The classical music world lost a bright light on the night of March 1st. Joe Flummerfelt was a renowned choral conductor, teacher, and consummate artist. Leonard Bernstein called him the greatest choral conductor in the world. In his obituary, the New York Times named him the pre-eminent American choral conductor of his generation. For me, Joe was one of my professors in graduate school, and my conductor and mentor as I sang under him for two years in the late 1970s in the world-famous 40-voice Westminster Choir. Then in the early 80s, when I joined the voice faculty of Westminster Choir College, Joe and I became colleagues and friends.
Joe was a man of deep spiritual faith. He and I were raised in the same church tradition, yet then evolved in our own ways into a broader sense of spirituality.
Joe expressed his faith philosophically in a more intellectual or perhaps Unitarian way, and artistically through his masterful interpretation of some of the world’s greatest choral masterpieces.
My path has been more intuitive, expressing my universal beliefs about how life works through my early-career work with performers in New York City, and in the last 20 years, through writing, coaching, mentoring, speaking, and teaching.
That said, the following words from Joe express in his language my own beliefs about why we are here. If words like “Holy Spirit” and “God” don’t resonate with you, it’s OK. Just replace them with whatever works for you. It’s the essence of his words that are important.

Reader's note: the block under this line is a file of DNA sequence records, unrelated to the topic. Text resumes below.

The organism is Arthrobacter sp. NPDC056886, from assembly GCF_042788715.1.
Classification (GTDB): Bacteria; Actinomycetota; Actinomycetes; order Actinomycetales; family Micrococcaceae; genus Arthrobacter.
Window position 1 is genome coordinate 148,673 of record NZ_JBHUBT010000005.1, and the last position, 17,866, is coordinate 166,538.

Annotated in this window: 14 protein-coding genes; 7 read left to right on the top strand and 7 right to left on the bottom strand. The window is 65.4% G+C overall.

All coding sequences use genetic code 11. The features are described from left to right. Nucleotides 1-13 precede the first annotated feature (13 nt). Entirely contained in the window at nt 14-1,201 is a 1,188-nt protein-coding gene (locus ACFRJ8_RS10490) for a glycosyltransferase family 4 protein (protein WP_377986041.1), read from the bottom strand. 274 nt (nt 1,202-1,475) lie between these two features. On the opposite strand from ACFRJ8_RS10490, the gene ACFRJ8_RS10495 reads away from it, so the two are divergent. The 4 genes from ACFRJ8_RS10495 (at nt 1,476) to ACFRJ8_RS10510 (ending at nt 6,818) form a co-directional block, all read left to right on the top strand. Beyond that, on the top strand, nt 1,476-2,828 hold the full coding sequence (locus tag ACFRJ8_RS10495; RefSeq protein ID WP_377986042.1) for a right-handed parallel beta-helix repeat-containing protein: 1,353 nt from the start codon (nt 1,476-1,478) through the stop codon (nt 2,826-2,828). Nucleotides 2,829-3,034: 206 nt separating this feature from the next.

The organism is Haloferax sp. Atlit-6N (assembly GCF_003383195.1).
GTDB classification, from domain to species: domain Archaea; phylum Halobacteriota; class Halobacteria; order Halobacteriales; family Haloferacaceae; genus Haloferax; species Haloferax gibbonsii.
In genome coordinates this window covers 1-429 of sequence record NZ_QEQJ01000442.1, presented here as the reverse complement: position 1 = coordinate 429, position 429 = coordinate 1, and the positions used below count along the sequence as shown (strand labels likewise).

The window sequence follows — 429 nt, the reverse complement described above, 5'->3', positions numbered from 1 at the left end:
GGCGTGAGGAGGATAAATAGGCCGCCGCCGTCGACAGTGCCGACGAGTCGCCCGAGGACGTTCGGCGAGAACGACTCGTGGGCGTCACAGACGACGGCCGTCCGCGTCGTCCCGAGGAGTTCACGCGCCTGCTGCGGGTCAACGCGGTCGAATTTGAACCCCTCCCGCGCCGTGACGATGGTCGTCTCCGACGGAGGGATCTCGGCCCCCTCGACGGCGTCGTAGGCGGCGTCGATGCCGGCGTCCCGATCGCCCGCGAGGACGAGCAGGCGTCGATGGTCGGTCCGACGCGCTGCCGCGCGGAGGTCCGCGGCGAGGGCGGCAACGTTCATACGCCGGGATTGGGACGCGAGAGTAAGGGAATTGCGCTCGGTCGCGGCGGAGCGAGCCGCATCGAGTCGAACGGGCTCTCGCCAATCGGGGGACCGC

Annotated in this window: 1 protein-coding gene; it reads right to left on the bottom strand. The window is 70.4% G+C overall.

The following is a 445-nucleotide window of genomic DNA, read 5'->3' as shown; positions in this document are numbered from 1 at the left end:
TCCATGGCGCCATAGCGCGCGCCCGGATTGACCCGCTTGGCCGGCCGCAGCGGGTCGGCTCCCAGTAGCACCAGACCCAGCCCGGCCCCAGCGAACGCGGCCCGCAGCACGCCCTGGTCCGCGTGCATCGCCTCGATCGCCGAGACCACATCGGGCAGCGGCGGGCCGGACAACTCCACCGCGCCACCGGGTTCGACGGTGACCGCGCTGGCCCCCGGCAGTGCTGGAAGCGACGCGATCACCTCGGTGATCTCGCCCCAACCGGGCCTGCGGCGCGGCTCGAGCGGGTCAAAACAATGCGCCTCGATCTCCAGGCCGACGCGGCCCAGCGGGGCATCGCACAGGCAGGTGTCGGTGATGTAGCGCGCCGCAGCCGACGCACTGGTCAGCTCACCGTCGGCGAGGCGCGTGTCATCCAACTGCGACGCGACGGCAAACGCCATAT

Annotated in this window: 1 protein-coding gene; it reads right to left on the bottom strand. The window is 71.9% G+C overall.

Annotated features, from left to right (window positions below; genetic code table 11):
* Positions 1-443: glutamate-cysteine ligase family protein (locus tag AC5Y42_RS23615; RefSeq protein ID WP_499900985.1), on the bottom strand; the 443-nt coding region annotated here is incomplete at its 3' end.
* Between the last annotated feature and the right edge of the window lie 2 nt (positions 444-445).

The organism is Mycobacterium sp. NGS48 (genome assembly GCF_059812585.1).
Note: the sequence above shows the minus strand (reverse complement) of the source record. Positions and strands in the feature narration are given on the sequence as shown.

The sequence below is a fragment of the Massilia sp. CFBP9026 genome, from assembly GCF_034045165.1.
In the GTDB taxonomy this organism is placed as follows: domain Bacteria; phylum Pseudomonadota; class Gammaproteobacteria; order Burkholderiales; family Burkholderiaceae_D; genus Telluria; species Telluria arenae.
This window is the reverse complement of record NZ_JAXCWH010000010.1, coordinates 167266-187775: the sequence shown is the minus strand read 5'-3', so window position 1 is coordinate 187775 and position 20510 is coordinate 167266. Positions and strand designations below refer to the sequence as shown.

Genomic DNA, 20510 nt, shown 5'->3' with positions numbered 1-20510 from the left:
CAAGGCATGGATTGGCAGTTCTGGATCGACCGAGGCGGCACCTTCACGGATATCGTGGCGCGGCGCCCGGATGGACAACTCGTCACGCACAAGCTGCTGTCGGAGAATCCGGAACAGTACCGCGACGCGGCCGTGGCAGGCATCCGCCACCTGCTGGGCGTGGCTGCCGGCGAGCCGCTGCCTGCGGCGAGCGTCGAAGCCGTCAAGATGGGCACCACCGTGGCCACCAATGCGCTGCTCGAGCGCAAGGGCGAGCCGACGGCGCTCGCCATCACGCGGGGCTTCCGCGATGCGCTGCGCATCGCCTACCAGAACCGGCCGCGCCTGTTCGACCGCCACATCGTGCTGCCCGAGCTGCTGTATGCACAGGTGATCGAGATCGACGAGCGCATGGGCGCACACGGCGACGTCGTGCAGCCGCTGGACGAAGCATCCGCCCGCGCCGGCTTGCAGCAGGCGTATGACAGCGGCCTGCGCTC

As we grow in love for and acceptance
of the life within us,
we will become ever more in tune with
and resonators for the life within us.
We become instruments of the Holy Spirit,
and the music we make touches the hearers
at their own center.
And the people with whom we work
are helped to connect with the source
For me, that is our calling,
as human beings and as musicians.
And if we accept that charge,
then the glory of God will be ever more manifest
in the lives we lead and the music we make.
Is this not our highest calling – to help one another connect with the source within? To touch one another’s hearts? To serve the awakening and full authentic expression of the human spirit that, at its essence, is Love?
There are many ways that you might describe Transformational Presence. Yet in the last few months, one of the ways that is front and center for me is “helping hearts find one another again.”
A broader description is “creating the optimal culture or environment for transformation to occur – a culture where both people and the more-than-human world can thrive.” That can only happen when we tap into the creative and sustaining force within us and encourage others to do the same.
In Donald Nally’s book, Conversations with Joseph Flummerfelt, Joe spoke about those transcendent moments when everything comes together. He was speaking about making music, yet his words also speak to the magical or transcendent moments of life.
I do long for those moments where everything is in place, where everything is flowing, and then the real truth comes from the source – whatever that is: God, the creative impulse, it doesn’t matter what you call it. And suddenly, things happen, which you couldn’t have planned. Real beauty is being created because all of the forces are perfectly lined up and a profound innermost connection is manifested.
Thank you, Joe, for the gifts you shared with me, and for the ways in which you inspired so many people. Thank you for helping all of us who sang with you connect with the source within ourselves. Thank you for making music that touched the hearers at their own center.
And thank you for so many moments in singing with you when, indeed, things happened which we couldn’t have planned – moments when real beauty was created because all of the forces were perfectly lined up and a profound innermost connection was manifested.
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